UK: Green Party stands aside for pro-European Union candidates

 

UK: Green Party stands aside for pro-European Union candidates

By
Steve James

31 May 2017

The centerpiece of the Green Party’s campaign for the June 8 general elections is its decision to stand aside for pro-European Union (EU) candidates from Labour, the Liberal Democrats and other parties.

The Green Party’s role as an instrument of the most pro-EU factions of the British ruling class could not be more exposed.

In 39 of 42 seats where local “progressive alliance” agreements have been reached, the Greens have stood aside for pro-EU candidates deemed most likely to win. However, the Greens’ gesture has been largely ignored by the parties it has sought to woo. The Liberal Democrats have stood down in just two seats to assist the Greens and Labour in none at all. Caroline Lucas, the party’s leader and its only MP, told the Financial Times that attempts to build a pro-EU, anti-Tory alliance have been “very disappointing.”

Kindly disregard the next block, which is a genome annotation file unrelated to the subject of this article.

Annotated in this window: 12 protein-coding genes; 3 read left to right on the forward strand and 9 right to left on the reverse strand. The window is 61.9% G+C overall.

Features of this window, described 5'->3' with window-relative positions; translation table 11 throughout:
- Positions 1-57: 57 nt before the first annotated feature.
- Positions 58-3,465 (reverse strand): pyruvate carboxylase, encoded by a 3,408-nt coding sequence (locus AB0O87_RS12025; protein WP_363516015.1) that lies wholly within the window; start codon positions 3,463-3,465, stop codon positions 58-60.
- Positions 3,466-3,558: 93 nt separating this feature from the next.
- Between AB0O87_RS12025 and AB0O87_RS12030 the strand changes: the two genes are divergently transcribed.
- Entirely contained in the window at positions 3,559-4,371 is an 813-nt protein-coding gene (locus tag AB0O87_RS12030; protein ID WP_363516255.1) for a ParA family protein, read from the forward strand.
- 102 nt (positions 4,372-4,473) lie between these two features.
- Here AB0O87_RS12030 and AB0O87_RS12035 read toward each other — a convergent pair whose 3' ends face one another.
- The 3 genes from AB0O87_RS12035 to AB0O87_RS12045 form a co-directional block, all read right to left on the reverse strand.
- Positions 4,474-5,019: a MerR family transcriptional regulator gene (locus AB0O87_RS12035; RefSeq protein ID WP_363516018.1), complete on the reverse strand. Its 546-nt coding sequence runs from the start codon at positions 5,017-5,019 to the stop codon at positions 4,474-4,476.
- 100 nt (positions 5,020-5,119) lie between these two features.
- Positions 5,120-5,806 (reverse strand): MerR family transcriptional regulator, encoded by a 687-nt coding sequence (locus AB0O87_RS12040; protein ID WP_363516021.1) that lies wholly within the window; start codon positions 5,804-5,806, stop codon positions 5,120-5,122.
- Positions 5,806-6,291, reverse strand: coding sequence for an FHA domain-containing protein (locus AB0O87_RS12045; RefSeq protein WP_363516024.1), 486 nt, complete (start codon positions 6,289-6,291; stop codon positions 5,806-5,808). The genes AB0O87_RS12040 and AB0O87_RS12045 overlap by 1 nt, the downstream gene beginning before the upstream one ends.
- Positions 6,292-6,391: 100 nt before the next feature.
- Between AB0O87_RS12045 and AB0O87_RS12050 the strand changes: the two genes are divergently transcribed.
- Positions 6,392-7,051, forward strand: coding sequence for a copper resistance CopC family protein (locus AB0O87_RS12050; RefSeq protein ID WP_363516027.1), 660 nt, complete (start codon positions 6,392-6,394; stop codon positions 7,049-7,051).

After contesting a record 573 seats in 2015, the Greens are standing candidates in 457 seats in England and Wales this time around. However, they anticipate winning just two of those at best. The party won over 1 million votes in 2015—up by more than 300 percent on their 2010 vote. This was the Greens’ high-water mark, as the party won support from those opposed to the Tory-lite pro-austerity program advanced by Labour leader Ed Miliband.

Much of the Greens’ support, especially among young people, has since been captured by Labour leader Jeremy Corbyn. Indeed, large chunks of Labour’s election manifesto recycle policies previously advanced by the Greens, including the abolition of student tuition fees and renationalisation of the railways.

The Greens expect their vote to fall sharply. “Given that we have stood down in a number of…

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